Hydrogen Fuel cell vehicles, and techniques for fuel economy measurement and fuel economy calculations are considerably different from those traditionally used fro combustion engine vehicles.. Like gasoline or diesel hybrid vehicles, fuel cell vehicles typically use batteries or other power systems such as super-capacitors for load leveling. Thus, the energy transfer or consumption from these supplemental power sources to the drive train should be compensated for when determining fuel consumption or fuel economy. This paper addresses fuel economy calculations and testing for hybrid hydrogen fuel cell vehicles. The impact of supplemental power systems to a fuel cell vehicle's fuel economy and the various methods to derive actual vehicle fuel economy with supplemental power system usage are discussed.
Technical Paper

Control Oriented Model and Dynamometer Testing for a Single-Cylinder, Heated-Air HCCI Engine

2009-04-20
2009-01-1129
In recent years, HCCI (Homogeneous Charge Compression Ignition) combustion concept has attracted attention due to its potential for high fuel efficiency and low emissions. The essence of HCCI combustion is auto ignition of a very lean, homogeneous air-fuel mixture. However it leads to a major challenge for control engineers – controlling combustion timing to achieve required torque and optimal fuel consumption. There is a need for a simplified HCCI engine model to guide control strategy development. This paper presents such a control oriented model for a “heated intake air” HCCI engine concept that uses two streams of air (cold and hot) to achieve a variable temperature at intake valve closing.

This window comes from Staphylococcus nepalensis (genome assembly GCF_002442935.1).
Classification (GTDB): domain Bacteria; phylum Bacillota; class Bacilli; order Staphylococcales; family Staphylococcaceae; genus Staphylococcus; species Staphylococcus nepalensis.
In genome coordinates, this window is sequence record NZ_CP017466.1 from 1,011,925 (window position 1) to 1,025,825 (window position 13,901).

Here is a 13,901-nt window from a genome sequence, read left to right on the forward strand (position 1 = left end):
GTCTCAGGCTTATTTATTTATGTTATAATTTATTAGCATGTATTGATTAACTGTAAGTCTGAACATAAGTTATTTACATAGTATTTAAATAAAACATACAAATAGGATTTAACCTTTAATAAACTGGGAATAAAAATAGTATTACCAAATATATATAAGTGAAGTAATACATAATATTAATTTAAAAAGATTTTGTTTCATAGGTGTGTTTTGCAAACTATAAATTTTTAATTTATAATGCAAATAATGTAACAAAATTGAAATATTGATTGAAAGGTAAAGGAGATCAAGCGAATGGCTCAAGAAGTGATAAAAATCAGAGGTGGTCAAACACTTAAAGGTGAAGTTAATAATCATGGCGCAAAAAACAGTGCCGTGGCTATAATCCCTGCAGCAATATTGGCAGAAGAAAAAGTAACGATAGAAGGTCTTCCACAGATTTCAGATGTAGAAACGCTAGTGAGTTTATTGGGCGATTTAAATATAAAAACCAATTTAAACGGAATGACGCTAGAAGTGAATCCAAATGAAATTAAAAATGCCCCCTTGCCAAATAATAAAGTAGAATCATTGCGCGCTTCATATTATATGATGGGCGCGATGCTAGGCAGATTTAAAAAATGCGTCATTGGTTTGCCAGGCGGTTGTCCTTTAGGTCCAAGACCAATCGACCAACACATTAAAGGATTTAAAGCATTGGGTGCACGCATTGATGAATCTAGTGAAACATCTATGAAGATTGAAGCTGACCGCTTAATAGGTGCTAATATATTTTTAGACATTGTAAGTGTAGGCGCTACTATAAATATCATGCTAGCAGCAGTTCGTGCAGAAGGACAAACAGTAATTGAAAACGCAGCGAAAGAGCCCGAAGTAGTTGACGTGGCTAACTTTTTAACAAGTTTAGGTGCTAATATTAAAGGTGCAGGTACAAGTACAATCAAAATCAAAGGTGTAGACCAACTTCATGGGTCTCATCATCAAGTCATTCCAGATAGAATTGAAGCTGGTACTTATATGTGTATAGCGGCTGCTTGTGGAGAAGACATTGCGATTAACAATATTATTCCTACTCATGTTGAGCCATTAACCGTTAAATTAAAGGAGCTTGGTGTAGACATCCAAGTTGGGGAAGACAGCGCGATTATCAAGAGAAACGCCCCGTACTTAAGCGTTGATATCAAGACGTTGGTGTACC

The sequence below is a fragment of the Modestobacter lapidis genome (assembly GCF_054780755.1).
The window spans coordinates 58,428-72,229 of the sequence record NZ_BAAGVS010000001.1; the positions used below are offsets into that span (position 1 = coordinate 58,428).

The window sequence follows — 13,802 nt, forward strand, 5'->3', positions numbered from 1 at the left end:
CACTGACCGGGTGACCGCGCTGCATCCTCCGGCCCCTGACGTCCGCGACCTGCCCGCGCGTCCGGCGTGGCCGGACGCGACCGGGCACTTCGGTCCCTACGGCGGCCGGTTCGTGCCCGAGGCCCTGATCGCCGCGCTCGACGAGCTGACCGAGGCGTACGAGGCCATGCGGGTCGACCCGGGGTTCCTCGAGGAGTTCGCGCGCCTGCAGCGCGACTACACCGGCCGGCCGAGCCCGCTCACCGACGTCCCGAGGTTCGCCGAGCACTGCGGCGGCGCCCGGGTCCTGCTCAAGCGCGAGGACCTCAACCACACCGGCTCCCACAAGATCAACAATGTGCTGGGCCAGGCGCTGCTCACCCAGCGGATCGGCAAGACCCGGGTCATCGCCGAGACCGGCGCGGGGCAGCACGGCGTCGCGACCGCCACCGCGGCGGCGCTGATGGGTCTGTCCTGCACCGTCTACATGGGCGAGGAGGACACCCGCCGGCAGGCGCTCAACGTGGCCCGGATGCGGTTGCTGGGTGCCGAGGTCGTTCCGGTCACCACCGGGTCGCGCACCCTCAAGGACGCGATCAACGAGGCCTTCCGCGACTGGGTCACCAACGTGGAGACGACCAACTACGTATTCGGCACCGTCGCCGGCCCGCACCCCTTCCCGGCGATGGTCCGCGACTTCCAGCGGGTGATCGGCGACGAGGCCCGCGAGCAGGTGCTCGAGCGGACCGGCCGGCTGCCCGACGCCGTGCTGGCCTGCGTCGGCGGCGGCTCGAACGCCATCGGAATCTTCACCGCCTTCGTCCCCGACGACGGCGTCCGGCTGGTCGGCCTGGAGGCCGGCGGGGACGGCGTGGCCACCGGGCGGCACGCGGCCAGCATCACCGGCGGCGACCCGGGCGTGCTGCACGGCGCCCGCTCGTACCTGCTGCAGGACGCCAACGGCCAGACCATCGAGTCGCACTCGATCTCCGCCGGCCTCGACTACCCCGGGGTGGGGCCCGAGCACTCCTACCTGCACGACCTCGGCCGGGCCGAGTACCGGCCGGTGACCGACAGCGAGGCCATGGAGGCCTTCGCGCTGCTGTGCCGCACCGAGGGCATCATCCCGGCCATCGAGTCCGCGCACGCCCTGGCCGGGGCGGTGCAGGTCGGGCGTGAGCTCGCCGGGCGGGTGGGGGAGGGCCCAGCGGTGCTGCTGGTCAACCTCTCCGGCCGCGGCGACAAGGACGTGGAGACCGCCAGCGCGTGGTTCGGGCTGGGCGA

Technical Paper

Verification of Accelerated PM Loading for DPF Qualification Studies

2009-04-20
2009-01-1089
High gas prices combined with demand for improved fuel economy have prompted increased interest in diesel engine applications for both light-duty and heavy-duty vehicles. The development of aftertreatment systems for these vehicles requires significant investments of capital and time. A reliable and robust qualification testing procedure will allow for more rapid development with lower associated costs. Qualification testing for DPFs has its basis in methods similar to DOCs but also incorporates a PM loading method and regeneration testing of loaded samples. This paper examines the effects of accelerated loading using a PM generator and compares PM generator loaded DPFs to engine dynamometer loaded samples. DPFs were evaluated based on pressure drop and regeneration performance for samples loaded slowly and for samples loaded under accelerated conditions. A regeneration reactor was designed and built to help evaluate the DPFs loaded using the PM generator and an engine dynamometer.
Technical Paper

Numerical Study of Ultra Low Solidity Airfoil Diffuser in an Automotive Turbocharger Compressor

2009-04-20
2009-01-1470